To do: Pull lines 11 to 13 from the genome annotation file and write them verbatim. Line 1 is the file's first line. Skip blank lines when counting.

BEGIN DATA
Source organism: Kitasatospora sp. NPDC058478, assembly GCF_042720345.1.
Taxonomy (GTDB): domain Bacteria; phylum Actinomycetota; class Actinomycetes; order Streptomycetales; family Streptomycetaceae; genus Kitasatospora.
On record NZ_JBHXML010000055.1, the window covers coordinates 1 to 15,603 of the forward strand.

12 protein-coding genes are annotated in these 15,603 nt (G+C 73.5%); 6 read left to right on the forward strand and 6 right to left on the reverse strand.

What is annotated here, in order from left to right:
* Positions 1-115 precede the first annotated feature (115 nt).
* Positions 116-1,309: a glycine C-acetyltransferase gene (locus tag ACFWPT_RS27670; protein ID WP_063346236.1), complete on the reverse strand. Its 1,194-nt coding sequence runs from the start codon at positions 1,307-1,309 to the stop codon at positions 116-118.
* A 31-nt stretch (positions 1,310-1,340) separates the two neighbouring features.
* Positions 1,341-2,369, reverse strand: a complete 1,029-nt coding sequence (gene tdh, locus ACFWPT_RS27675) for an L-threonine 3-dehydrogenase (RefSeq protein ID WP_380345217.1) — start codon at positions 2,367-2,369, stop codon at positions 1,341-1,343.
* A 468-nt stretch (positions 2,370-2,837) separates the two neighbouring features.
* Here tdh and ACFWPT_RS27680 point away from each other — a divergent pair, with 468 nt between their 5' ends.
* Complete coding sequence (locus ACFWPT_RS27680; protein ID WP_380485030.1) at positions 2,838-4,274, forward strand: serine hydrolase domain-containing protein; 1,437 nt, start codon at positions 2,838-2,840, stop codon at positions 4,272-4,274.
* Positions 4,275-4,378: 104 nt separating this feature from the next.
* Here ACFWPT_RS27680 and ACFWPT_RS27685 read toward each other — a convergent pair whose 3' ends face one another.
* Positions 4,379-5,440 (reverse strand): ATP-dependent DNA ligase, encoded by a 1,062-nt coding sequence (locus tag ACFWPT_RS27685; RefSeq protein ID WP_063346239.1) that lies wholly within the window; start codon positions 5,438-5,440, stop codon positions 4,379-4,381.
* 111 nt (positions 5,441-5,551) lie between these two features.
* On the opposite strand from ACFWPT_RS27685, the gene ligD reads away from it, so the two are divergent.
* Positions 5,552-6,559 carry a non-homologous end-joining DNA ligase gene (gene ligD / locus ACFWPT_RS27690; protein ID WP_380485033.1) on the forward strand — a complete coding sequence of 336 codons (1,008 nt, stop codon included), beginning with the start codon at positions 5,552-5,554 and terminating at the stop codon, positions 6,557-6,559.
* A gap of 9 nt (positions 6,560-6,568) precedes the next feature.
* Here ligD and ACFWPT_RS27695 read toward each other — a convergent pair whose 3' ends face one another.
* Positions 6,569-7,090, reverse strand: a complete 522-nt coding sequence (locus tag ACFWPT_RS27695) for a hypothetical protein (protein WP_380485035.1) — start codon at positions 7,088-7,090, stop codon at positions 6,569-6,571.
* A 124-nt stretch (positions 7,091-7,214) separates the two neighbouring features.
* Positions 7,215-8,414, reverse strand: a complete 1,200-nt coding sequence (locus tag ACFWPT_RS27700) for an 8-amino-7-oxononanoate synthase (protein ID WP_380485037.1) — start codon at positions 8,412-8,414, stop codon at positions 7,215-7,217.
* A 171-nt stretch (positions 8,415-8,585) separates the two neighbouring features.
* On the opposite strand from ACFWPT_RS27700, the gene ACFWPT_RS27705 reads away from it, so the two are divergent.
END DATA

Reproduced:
* Here tdh and ACFWPT_RS27680 point away from each other — a divergent pair, with 468 nt between their 5' ends.
* Complete coding sequence (locus ACFWPT_RS27680; protein ID WP_380485030.1) at positions 2,838-4,274, forward strand: serine hydrolase domain-containing protein; 1,437 nt, start codon at positions 2,838-2,840, stop codon at positions 4,272-4,274.
* Positions 4,275-4,378: 104 nt separating this feature from the next.